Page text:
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What Book Will Fill Harry Potter Gap?

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What Book Will Fill Harry Potter Gap?


What Book Will Fill Harry Potter Gap?

What Book Will Fill Harry Potter Gap?

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  • <iframe src="" width="100%" height="290" frameborder="0" scrolling="no" title="NPR embedded audio player">
  • Transcript

The release of the last Harry Potter movie marks an end to a saga more than 10 years in the making. The first J.K. Rowling book was published in 1997. But the question of what young adult series will fill that void remains to be seen. Michele Norris talks to Judy Bulow, a book buyer at Tattered Cover Books in Denver, about what comes after the adventure of the boy wizard comes to an end.


It's been more than ten years since the adventures of the boy wizard Harry Potter hit bookshelves. Now, what series will have kids lining up at midnight at the bookstore and the box office?

To help us read the literary tea leaves, we're joined now by Judy Bulow. She's a book buyer at Tattered Cover Books in Denver, Colorado. Judy, thanks so much for being with us.

Ms. JUDY BULOW (Book Buyer, Tattered Cover Books): Thank you for having me.

NORRIS: What series could possibly fill the gap left behind by Harry Potter, or is there a series that's already starting to do that?

Ms. BULOW: Well, Harry Potter was such a phenomenon from the first book to the last movie, and the website that is now Pottermore. I don't think anything is going to fill that gap in that way for a while.

But there is a series called "The Hunger Games," which is for slightly older readers, and it's about a girl who must fight other kids her age for her own livelihood and for the livelihood of her family.

And it sounds like it's very violent. It is, but the way the author has written it, it works very well. There is a movie coming out of "The Hunger Games." It should be great. All of the Harry Potter movies were done with such quality, and I think "The Hunger Games" will also have that quality.

NORRIS: Is that important for a book to reach blockbuster status that it also capture the attention of Hollywood?

Ms. BULOW: Well, I think it is, but I've noticed that many Hollywood people kind of option a lot of movies that do or don't get made. There's one called "Before I Fall," which is Lauren Oliver. It's sort of a "Groundhog Day" for teens, where she is dying, but she kind of relives her day.

Or there is one called "If I Stay," which is about a girl who's in a coma, and she tries to decide whether she really wants to stay alive or whether she just wants to give up her life, which is not the ideal life. And those have both been optioned.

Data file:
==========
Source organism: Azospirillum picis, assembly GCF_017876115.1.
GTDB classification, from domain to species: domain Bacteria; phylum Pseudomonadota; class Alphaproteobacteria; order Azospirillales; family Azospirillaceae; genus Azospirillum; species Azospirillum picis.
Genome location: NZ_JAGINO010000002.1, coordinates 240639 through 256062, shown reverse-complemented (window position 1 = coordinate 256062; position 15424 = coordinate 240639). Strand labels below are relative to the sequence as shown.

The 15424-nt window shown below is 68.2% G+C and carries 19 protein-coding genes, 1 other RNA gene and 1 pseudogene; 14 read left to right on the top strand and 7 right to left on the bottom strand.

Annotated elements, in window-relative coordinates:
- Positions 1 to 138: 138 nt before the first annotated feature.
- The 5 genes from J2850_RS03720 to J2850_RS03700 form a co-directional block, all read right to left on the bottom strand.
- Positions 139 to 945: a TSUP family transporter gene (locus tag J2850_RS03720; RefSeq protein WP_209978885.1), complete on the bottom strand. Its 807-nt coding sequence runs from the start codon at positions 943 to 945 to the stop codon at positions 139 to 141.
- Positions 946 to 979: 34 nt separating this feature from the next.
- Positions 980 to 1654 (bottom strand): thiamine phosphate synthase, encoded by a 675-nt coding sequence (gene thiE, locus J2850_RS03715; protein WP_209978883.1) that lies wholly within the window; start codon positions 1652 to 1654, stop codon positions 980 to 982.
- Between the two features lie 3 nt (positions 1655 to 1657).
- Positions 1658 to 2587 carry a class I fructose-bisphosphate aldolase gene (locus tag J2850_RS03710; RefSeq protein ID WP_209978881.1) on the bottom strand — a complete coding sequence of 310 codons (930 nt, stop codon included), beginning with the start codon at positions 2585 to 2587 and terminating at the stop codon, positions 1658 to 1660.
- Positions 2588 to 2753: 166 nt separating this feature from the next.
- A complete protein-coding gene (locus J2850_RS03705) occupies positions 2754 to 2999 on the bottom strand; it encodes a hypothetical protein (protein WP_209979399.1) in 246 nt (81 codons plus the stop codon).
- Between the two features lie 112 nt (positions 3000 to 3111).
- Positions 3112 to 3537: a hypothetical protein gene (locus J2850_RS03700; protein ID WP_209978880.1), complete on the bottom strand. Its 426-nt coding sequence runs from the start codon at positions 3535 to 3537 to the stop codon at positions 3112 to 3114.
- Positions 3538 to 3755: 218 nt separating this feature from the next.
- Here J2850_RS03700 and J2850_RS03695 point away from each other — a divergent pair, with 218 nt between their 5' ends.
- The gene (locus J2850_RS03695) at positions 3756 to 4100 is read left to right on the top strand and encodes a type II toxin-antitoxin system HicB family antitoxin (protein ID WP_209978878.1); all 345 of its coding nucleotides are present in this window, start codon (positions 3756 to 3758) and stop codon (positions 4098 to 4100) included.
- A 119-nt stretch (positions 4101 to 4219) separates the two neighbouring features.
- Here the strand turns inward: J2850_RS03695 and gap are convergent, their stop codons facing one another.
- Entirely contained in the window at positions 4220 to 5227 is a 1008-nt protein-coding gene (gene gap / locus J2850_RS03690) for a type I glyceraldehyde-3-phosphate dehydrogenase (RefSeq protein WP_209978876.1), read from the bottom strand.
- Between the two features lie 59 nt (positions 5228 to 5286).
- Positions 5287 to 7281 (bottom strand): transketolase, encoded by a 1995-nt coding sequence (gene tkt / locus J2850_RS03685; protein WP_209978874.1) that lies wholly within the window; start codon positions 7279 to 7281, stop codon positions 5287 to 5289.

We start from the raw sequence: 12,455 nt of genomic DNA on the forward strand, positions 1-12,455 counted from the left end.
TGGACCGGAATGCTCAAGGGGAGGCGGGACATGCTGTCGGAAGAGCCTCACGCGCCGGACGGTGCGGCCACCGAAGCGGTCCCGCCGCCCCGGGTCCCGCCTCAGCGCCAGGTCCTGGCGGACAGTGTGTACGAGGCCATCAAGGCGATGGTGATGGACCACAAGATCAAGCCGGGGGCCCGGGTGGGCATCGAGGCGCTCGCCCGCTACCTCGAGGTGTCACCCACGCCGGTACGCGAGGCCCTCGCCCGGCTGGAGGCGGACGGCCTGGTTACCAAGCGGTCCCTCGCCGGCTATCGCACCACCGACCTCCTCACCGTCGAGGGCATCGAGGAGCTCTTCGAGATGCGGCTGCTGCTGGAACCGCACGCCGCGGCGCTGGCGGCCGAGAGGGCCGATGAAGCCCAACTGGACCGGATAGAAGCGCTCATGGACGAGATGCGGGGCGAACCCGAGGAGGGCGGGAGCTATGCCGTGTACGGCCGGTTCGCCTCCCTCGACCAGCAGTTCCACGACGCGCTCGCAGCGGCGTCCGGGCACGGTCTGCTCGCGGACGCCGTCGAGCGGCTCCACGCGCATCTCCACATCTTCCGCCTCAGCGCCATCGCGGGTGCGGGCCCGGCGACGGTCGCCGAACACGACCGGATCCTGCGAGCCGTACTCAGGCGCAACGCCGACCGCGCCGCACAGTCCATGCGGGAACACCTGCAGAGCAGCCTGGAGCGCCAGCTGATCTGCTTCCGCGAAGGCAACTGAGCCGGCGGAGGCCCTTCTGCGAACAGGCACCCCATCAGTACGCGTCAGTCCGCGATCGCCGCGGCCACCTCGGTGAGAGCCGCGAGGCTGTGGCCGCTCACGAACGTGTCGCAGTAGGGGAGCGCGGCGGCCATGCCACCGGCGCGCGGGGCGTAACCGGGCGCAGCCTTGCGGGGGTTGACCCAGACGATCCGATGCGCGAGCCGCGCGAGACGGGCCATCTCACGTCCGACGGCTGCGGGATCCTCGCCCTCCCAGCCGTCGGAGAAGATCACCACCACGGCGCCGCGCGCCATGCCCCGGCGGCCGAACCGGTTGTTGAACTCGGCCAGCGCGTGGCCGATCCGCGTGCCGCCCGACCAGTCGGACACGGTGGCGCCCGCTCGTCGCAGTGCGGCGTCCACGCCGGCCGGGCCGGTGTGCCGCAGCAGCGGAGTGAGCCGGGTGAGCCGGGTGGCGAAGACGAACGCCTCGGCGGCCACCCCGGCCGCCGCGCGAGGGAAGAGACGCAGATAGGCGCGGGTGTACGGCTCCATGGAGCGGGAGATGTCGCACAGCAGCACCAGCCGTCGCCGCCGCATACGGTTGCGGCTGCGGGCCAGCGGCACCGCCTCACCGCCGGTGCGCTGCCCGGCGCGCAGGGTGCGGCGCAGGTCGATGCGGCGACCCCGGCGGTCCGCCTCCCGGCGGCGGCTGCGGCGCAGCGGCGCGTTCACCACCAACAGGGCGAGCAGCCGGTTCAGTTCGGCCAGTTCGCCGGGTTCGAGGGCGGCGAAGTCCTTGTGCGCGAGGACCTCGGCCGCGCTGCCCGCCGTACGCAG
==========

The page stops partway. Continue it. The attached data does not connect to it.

They're great books. I don't know if they'll be made into movies, but they would be wonderful movies.

NORRIS: If someone was just tuning in, I think they might be surprised to know that we're talking about young adult fiction. These movies are really dark.

Ms. BULOW: Yes, it's very dark. I think teens and the demographic we're talking about after Harry Potter really like the dark dystopia.

There is another wonderful book called "Divergent," and that is a book about a girl who is choosing one of five factions. She's in Chicago. It's the skeleton of its former self. It's in the future. She picks the most violent, the most risk-taking faction. And she sort of evolves as a girl hero because in this one, she wants to be better than the boy who's in it. And that's kind of a change from oh save me to I'm as good as you to I want to be the best.

NORRIS: Okay, we've seen wizards, witches, vampires seem to be everywhere right now. What's the next rage?

Ms. BULOW: Well, we've had the werewolves. We've had zombie books, but now we're sort of getting funny zombie books. Like there's one called "You Are So Undead To Me," which I think is funny.

(Soundbite of laughter)

Ms. BULOW: Because it's about a girl who counsels zombies so they can go to the grave. But I think now it's falling angels, shapeshifters into wolves and birds and sometimes into any animal they want to be, still more dark dystopian novels, still a few frothy girl novels. So there's kind of a extreme there. But I think we're into the shapeshifters now, and that's fine, and then also some very realistic books.

NORRIS: Judy Bulow, it's been a pleasure to talk to you. All the best to you. Thanks so much.

Ms. BULOW: Thank you.

NORRIS: That's Judy Bulow. She's a book buyer at Tattered Cover Books in Denver, Colorado.

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